In the novel Kizumonogatari, Araragi bears witness to the wind impossibly flipping Hanekawa’s skirt. The novel taking two pages to point out how impossible this is, and yet it happens. The very next paragraph to follow, Hanekawa approaches Koyomi, forcing her friendship on him. It’s truly quite clever. Nisioisin is a master at manipulating our emotions, using a splash of sensuality to charge us with energy right before plot progression takes place. It’s sexual energy, and we carry that with us as we move through the story, imbuing the characters with that energy so that sudden friendships or the healing of a vicious sibling rivalry don’t become shortcomings in the story. The toothbrushing was 100% necessary, carrying that built up energy into character progression, and wrapping it up quickly and cleanly.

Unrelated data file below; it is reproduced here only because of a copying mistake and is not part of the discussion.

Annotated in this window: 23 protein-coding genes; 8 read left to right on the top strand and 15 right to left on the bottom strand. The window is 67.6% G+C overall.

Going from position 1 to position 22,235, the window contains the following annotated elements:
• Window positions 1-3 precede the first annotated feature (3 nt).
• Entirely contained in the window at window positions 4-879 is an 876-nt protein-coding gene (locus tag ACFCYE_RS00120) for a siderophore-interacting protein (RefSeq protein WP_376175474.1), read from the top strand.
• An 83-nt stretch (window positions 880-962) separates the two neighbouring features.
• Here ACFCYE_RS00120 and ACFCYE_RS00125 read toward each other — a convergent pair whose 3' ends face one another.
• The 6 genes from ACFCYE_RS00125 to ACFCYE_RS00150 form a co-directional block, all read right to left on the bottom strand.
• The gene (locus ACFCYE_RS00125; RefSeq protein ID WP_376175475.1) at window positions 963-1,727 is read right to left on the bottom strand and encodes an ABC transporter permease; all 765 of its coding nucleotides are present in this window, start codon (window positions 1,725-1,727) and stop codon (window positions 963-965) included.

While we’re looking at Nise, why don’t we take a look at episode 4, the entire episode being a bath scene between Araragi and Shinobu. What is really going on here is actually much more complicated, as we are missing a piece of the story, namely Kizumonogatari. In the original order of the novels, Bakemonogatari is followed by Kizu before moving on to Nise, and is it Kizu that provides all the background information between Shinobu and Araragi, setting the foundation for their relationship. However, since the anime opted to delay its depiction of Kizu by six years, viewers who hadn’t read the novel were greeted by this episode only to walk away confused. To answer said confusion with ‘read Kizu‘ is simply bullshit. It’s lazy.
So scrap prior set up – what does this scene offer?